2018 Will Be Unprecedented Time For Gold Prices - Edison Investment Research
(Kitco News) - Gold’s sensitivity to official U.S. monetary policy is at the highest point since the late 1970s or 1980s, says Charles Gibson, director and sector head of mining at Edison Investment Research.
In an interview with Kitco News, Gibson said that gold prices, if the U.S. central bank is able to unwind its $4.5 trillion balance sheet successfully, could end up falling to $1,010 an ounce next year. However, if the central bank is forced to scale back the pace of its unwinding process, gold could push above $1,400 an ounce in 2018.
“The value of gold is primarily the function of economics and monetary policy – the tightness or looseness of that policy,” he said. “What impacts the price of gold is the availability of U.S. dollars.”
Gibson said that the fundamental problem the Federal Reserve is faced with is how it can reduce its balance sheet, reducing the amount of U.S. dollars in circulation, while still promoting economic growth. He noted that the only thing that saved the U.S. and global economy from a classic debt-deflation spiral during the global financial crisis was that fact that the Federal Reserve pumped liquidity into the system through quantitative easing.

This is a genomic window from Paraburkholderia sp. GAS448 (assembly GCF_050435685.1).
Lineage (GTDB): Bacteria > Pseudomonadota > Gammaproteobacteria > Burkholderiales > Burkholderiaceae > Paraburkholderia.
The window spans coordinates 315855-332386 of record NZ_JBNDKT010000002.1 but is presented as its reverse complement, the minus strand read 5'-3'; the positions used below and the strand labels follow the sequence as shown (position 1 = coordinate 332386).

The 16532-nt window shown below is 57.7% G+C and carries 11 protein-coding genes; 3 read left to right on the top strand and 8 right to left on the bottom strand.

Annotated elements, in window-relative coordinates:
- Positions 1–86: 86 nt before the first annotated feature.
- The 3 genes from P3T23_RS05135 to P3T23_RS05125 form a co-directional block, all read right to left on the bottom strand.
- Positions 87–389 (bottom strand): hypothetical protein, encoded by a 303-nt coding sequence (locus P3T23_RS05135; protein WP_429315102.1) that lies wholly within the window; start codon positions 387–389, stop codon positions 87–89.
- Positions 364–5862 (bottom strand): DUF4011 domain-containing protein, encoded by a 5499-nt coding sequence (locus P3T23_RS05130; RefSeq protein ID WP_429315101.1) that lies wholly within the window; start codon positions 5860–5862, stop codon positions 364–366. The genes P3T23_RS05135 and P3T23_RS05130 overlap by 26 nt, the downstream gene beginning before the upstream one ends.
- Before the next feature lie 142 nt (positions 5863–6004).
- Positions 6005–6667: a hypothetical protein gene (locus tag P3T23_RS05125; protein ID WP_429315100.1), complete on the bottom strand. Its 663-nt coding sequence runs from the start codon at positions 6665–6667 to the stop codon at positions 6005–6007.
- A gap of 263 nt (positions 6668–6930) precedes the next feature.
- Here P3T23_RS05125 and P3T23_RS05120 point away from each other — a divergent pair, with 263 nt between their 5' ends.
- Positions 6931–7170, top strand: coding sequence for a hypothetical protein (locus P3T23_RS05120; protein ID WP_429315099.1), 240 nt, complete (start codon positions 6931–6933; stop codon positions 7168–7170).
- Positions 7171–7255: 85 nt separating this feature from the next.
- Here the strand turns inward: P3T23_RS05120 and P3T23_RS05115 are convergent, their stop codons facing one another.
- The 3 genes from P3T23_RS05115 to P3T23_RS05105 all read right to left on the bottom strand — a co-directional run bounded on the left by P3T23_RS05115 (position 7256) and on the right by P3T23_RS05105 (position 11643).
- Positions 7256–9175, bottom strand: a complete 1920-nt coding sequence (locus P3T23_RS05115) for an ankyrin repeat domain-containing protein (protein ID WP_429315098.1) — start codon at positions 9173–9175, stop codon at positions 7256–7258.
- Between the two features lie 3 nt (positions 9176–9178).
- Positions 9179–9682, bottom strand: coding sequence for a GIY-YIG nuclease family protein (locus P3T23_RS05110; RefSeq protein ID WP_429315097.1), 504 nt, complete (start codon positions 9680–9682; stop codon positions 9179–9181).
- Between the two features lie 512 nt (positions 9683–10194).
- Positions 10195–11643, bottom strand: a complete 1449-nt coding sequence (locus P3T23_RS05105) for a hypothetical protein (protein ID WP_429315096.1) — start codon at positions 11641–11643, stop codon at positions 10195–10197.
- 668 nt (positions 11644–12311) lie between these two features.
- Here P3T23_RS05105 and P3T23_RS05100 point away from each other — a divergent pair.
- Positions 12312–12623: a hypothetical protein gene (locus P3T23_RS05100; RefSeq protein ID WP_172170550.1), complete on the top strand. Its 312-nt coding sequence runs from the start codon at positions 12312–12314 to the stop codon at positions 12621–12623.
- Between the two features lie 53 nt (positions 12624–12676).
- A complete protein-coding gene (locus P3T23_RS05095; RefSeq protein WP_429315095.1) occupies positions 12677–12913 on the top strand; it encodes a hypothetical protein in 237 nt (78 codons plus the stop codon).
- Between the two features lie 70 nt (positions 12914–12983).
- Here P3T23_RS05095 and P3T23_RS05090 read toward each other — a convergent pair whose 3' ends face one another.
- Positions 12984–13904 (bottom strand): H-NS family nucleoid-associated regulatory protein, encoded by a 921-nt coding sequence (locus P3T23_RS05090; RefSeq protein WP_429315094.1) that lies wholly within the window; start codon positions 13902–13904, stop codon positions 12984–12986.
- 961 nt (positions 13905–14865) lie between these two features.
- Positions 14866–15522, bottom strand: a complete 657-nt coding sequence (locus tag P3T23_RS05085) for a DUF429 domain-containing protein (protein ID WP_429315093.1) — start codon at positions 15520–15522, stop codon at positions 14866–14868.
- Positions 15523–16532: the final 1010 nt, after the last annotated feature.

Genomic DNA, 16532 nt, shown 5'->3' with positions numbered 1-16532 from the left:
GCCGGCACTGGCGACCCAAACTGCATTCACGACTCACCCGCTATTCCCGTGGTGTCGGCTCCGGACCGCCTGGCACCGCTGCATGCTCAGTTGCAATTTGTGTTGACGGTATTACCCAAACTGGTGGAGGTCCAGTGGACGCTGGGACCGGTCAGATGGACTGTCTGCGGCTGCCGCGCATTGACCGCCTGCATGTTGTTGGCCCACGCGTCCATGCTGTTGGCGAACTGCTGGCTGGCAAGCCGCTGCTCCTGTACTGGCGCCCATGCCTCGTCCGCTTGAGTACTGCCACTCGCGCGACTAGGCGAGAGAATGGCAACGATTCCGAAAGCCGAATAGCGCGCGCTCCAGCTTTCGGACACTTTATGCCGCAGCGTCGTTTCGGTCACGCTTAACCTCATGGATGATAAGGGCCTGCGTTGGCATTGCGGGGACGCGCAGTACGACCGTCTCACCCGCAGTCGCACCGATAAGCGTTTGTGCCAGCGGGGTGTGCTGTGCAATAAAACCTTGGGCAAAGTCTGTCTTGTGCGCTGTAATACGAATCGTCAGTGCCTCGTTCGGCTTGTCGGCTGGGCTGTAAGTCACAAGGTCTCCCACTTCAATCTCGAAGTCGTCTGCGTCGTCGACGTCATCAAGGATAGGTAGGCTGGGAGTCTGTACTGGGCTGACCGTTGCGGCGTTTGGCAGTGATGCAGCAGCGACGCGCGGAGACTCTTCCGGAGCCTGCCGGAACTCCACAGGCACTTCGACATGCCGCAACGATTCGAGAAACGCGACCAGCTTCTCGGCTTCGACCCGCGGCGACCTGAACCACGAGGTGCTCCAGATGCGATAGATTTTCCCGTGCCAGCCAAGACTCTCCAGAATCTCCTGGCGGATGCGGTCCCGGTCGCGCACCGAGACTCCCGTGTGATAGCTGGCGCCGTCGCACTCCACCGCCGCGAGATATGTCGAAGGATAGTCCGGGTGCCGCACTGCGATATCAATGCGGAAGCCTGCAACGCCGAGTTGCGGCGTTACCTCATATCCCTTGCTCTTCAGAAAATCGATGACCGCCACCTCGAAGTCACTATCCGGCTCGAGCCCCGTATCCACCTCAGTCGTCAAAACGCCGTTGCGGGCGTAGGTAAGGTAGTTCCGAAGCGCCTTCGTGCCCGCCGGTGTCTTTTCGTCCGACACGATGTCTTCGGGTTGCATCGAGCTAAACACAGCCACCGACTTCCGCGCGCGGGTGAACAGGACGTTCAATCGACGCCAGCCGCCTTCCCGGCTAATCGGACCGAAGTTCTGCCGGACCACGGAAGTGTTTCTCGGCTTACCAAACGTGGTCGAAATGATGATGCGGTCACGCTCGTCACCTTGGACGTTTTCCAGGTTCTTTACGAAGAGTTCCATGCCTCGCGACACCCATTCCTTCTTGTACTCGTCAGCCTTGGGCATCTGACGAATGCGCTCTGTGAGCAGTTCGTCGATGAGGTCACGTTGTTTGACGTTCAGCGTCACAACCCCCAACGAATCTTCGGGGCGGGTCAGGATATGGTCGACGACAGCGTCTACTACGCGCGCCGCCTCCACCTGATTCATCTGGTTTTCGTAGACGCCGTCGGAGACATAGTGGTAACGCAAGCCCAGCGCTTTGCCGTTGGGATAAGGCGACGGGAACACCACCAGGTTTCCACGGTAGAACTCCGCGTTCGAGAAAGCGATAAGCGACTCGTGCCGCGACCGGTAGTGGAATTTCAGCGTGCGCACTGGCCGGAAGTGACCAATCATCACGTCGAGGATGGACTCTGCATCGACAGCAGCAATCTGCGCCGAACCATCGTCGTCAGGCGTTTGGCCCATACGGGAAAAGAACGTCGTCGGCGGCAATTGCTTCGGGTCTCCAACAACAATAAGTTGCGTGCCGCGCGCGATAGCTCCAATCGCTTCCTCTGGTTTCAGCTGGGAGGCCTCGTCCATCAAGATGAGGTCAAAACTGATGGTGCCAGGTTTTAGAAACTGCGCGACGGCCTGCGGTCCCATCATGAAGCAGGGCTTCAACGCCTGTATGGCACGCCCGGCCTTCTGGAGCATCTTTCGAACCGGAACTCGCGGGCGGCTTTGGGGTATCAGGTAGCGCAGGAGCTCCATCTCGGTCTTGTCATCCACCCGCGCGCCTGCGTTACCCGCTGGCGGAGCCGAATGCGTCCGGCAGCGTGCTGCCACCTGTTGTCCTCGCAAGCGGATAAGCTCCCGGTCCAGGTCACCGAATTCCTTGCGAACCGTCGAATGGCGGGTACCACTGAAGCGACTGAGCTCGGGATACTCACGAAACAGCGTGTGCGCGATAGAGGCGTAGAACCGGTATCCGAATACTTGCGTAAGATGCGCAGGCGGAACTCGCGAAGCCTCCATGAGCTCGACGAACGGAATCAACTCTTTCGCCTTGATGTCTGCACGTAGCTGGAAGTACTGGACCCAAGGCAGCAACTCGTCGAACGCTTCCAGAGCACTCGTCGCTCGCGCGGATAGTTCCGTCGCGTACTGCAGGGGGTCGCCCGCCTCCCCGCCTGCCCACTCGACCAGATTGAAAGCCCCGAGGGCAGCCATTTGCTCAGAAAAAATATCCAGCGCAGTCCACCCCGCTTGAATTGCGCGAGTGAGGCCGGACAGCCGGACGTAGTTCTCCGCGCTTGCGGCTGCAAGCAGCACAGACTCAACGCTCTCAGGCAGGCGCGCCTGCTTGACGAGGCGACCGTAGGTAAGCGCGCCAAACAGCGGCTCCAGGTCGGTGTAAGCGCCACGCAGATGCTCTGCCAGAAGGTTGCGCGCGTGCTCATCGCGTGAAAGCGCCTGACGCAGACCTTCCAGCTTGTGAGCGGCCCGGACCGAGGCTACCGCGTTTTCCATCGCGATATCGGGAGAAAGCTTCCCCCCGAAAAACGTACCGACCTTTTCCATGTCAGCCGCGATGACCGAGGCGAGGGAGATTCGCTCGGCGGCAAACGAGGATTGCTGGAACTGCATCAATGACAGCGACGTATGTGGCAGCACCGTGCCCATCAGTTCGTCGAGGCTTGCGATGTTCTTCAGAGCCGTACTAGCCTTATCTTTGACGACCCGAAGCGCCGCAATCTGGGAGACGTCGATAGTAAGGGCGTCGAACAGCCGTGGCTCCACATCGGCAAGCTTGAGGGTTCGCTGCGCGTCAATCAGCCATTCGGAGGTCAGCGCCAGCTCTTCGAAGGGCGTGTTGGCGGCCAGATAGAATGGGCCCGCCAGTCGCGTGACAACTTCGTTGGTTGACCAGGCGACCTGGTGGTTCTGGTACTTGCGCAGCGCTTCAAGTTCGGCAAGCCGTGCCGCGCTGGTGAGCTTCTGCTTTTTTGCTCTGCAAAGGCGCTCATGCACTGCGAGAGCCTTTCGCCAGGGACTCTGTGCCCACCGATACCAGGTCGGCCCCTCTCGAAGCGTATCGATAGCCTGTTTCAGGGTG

Gibson said that he doesn’t expect the unwinding of the Fed’s balance sheet to be a smooth as the central bank hopes. He noted that any weakness in the US economy in 2018 could central bank to backtrack, which would be positive for gold, or face a new recession.
“They are going to contract the monetary base as though QE3 never happened,” he said. “If currency in circulation dips at all, history would suggest that there would almost certainly be a recession. We are genuinely in uncharted territory here.”
Ultimately, Gibson said the question investors have to ask themselves is if the Federal Reserve can reduce its balance sheet by one-third, taking it back to levels prior to 2012 without any hiccups.
“The answer is probably likely to be no,” he said. “If you look at historical precedence, the chances are very low that the Fed can pull this off.”